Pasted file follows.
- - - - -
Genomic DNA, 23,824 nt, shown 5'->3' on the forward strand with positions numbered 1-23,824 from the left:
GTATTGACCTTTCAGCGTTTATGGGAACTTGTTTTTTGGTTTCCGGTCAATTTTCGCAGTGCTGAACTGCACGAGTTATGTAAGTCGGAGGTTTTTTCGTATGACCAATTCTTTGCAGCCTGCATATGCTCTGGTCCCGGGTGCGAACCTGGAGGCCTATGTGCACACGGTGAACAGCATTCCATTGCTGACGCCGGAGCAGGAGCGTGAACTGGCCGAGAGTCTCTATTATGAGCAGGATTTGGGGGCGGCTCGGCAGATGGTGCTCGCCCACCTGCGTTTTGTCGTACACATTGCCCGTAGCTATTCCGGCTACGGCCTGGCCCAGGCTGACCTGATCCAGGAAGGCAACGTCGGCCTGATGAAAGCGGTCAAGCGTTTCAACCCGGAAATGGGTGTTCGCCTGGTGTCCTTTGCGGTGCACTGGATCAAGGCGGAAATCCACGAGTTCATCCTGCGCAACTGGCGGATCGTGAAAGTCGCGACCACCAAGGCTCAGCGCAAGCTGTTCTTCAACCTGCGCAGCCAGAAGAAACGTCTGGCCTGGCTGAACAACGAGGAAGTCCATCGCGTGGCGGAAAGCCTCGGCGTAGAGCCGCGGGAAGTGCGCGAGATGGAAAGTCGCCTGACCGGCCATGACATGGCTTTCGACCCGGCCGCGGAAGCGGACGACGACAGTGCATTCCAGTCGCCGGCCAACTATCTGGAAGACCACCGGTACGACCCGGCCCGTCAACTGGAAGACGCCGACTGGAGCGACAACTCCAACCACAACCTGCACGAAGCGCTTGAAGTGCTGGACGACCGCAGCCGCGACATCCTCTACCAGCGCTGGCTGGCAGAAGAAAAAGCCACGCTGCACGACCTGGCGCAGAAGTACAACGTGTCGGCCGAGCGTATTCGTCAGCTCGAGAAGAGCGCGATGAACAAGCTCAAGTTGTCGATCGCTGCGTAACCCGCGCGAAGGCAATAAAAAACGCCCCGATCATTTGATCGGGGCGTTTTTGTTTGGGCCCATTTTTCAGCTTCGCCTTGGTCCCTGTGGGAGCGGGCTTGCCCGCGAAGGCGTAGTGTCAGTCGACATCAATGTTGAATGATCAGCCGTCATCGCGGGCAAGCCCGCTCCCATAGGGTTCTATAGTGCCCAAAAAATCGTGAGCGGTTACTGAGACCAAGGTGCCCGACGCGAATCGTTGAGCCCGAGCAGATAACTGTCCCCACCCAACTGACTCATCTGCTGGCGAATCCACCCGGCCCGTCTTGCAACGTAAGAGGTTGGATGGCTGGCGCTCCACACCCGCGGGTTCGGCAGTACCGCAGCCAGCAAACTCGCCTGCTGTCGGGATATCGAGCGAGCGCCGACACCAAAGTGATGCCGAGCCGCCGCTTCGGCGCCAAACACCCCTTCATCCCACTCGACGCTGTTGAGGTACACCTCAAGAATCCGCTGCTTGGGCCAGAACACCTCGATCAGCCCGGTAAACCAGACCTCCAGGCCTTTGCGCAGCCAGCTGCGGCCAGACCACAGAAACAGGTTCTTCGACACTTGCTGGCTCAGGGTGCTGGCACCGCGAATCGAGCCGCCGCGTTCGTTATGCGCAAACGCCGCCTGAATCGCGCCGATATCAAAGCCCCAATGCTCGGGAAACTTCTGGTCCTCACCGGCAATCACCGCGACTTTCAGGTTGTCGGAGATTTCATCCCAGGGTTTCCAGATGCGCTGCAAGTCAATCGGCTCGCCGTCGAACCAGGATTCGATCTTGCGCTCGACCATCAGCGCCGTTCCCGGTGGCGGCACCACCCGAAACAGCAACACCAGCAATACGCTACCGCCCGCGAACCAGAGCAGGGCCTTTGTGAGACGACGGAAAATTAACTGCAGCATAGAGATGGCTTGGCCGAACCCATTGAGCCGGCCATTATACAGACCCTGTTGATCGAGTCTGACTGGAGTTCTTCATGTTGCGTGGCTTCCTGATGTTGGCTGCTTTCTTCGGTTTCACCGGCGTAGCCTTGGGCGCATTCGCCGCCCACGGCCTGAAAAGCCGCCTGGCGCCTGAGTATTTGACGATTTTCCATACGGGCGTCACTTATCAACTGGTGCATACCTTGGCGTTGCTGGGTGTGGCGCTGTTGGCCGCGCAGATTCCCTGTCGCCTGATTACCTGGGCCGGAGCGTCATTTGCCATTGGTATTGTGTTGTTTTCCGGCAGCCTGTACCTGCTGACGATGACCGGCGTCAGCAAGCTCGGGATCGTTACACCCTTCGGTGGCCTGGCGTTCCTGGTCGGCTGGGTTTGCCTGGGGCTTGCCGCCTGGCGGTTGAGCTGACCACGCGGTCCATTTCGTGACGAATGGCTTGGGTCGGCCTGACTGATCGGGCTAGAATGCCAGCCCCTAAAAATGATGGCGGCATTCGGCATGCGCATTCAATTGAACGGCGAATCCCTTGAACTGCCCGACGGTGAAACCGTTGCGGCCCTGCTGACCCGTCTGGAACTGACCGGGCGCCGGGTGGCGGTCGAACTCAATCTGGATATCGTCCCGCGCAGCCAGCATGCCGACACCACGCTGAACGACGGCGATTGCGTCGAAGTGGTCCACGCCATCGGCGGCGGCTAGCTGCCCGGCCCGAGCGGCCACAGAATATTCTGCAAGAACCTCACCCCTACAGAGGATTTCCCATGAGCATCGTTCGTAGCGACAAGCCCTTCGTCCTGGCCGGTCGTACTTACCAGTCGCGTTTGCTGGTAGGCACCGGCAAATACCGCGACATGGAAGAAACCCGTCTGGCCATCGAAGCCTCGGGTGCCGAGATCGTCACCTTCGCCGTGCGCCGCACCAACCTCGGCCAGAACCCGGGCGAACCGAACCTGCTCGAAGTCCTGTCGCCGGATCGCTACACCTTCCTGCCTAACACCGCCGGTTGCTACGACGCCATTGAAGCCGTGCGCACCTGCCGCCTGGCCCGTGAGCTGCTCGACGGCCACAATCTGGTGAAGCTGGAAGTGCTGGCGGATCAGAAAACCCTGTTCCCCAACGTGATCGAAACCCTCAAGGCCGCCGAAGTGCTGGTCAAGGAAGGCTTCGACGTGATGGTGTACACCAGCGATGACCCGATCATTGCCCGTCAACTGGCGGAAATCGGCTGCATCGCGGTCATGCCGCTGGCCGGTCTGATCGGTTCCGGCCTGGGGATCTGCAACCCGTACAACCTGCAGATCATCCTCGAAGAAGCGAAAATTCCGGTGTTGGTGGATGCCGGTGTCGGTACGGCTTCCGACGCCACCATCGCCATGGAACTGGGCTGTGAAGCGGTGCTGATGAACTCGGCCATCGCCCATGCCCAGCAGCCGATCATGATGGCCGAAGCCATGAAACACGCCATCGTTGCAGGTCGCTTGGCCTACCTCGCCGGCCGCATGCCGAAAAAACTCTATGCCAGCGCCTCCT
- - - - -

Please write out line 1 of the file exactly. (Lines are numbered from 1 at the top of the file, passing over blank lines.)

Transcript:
Genomic DNA, 23,824 nt, shown 5'->3' on the forward strand with positions numbered 1-23,824 from the left: